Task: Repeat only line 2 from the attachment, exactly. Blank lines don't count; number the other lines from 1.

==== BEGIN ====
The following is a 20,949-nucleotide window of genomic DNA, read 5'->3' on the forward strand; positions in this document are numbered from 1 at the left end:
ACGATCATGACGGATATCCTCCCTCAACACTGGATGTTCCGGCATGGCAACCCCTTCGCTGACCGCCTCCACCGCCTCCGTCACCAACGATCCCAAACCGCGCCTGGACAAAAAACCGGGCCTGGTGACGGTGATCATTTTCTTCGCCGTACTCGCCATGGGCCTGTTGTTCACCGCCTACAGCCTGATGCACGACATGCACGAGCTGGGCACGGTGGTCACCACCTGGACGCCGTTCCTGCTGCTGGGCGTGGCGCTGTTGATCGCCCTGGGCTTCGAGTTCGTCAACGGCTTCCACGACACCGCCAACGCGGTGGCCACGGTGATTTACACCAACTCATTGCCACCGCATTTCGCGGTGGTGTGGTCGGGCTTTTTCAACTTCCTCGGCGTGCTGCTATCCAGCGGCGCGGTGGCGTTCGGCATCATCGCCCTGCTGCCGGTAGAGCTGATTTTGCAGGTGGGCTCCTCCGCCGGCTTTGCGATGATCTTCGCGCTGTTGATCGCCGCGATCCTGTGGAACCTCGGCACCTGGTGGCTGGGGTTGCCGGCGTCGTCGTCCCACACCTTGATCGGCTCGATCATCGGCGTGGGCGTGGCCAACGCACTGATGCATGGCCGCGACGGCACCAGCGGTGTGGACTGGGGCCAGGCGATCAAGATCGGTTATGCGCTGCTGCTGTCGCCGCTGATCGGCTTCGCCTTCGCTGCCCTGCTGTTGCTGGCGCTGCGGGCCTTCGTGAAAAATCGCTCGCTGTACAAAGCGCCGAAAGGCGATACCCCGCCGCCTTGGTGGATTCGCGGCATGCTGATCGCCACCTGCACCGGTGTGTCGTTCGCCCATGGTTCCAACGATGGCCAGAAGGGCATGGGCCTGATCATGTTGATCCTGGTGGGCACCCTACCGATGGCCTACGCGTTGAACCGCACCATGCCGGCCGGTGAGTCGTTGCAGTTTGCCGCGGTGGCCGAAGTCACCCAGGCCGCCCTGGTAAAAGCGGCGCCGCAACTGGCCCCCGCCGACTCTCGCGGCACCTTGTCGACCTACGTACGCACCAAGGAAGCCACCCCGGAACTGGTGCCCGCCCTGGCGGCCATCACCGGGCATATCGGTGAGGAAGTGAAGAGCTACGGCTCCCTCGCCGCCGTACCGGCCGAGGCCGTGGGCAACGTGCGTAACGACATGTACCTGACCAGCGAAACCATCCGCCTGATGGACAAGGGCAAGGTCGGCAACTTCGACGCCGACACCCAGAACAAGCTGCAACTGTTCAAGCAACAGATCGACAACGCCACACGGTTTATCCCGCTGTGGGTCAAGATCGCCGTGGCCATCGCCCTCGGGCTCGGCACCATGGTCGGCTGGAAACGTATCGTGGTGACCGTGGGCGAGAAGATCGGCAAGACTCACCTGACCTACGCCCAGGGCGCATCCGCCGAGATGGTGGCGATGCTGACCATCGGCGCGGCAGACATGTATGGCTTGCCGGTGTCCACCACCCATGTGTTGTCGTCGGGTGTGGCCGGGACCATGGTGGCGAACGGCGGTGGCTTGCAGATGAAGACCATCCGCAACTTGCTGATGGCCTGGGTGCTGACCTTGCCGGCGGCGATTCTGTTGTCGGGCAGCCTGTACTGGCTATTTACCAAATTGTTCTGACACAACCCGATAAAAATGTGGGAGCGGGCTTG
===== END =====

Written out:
ACGATCATGACGGATATCCTCCCTCAACACTGGATGTTCCGGCATGGCAACCCCTTCGCTGACCGCCTCCACCGCCTCCGTCACCAACGATCCCAAACCGCGCCTGGACAAAAAACCGGGCCTGGTGACGGTGATCATTTTCTTCGCCGTACTCGCCATGGGCCTGTTGTTCACCGCCTACAGCCTGATGCACGACATGCACGAGCTGGGCACGGTGGTCACCACCTGGACGCCGTTCCTGCTGCTGGGCGTGGCGCTGTTGATCGCCCTGGGCTTCGAGTTCGTCAACGGCTTCCACGACACCGCCAACGCGGTGGCCACGGTGATTTACACCAACTCATTGCCACCGCATTTCGCGGTGGTGTGGTCGGGCTTTTTCAACTTCCTCGGCGTGCTGCTATCCAGCGGCGCGGTGGCGTTCGGCATCATCGCCCTGCTGCCGGTAGAGCTGATTTTGCAGGTGGGCTCCTCCGCCGGCTTTGCGATGATCTTCGCGCTGTTGATCGCCGCGATCCTGTGGAACCTCGGCACCTGGTGGCTGGGGTTGCCGGCGTCGTCGTCCCACACCTTGATCGGCTCGATCATCGGCGTGGGCGTGGCCAACGCACTGATGCATGGCCGCGACGGCACCAGCGGTGTGGACTGGGGCCAGGCGATCAAGATCGGTTATGCGCTGCTGCTGTCGCCGCTGATCGGCTTCGCCTTCGCTGCCCTGCTGTTGCTGGCGCTGCGGGCCTTCGTGAAAAATCGCTCGCTGTACAAAGCGCCGAAAGGCGATACCCCGCCGCCTTGGTGGATTCGCGGCATGCTGATCGCCACCTGCACCGGTGTGTCGTTCGCCCATGGTTCCAACGATGGCCAGAAGGGCATGGGCCTGATCATGTTGATCCTGGTGGGCACCCTACCGATGGCCTACGCGTTGAACCGCACCATGCCGGCCGGTGAGTCGTTGCAGTTTGCCGCGGTGGCCGAAGTCACCCAGGCCGCCCTGGTAAAAGCGGCGCCGCAACTGGCCCCCGCCGACTCTCGCGGCACCTTGTCGACCTACGTACGCACCAAGGAAGCCACCCCGGAACTGGTGCCCGCCCTGGCGGCCATCACCGGGCATATCGGTGAGGAAGTGAAGAGCTACGGCTCCCTCGCCGCCGTACCGGCCGAGGCCGTGGGCAACGTGCGTAACGACATGTACCTGACCAGCGAAACCATCCGCCTGATGGACAAGGGCAAGGTCGGCAACTTCGACGCCGACACCCAGAACAAGCTGCAACTGTTCAAGCAACAGATCGACAACGCCACACGGTTTATCCCGCTGTGGGTCAAGATCGCCGTGGCCATCGCCCTCGGGCTCGGCACCATGGTCGGCTGGAAACGTATCGTGGTGACCGTGGGCGAGAAGATCGGCAAGACTCACCTGACCTACGCCCAGGGCGCATCCGCCGAGATGGTGGCGATGCTGACCATCGGCGCGGCAGACATGTATGGCTTGCCGGTGTCCACCACCCATGTGTTGTCGTCGGGTGTGGCCGGGACCATGGTGGCGAACGGCGGTGGCTTGCAGATGAAGACCATCCGCAACTTGCTGATGGCCTGGGTGCTGACCTTGCCGGCGGCGATTCTGTTGTCGGGCAGCCTGTACTGGCTATTTACCAAATTGTTCTGACACAACCCGATAAAAATGTGGGAGCGGGCTTG